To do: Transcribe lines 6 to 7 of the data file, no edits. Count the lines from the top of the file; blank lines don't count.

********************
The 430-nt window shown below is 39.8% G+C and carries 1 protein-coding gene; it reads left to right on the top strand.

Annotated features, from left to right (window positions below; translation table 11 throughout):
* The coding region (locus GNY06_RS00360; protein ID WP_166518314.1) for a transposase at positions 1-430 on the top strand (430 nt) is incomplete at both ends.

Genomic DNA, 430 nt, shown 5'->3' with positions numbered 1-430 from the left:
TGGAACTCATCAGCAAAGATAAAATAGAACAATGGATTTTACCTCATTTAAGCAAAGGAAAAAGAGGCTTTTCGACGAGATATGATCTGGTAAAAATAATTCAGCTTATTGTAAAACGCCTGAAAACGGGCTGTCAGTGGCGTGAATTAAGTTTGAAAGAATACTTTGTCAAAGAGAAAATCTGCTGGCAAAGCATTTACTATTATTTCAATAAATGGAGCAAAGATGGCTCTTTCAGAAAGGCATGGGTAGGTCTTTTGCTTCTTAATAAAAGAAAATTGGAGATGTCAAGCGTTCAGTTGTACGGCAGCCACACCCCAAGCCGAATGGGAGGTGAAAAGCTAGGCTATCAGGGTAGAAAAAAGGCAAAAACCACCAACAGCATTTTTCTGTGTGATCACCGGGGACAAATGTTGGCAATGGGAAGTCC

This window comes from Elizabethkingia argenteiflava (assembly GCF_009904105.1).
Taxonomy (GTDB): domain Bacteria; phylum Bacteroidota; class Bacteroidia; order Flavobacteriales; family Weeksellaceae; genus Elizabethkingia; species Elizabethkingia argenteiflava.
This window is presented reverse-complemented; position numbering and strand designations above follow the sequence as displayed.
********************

This window comes from Elizabethkingia argenteiflava (assembly GCF_009904105.1).
Taxonomy (GTDB): domain Bacteria; phylum Bacteroidota; class Bacteroidia; order Flavobacteriales; family Weeksellaceae; genus Elizabethkingia; species Elizabethkingia argenteiflava.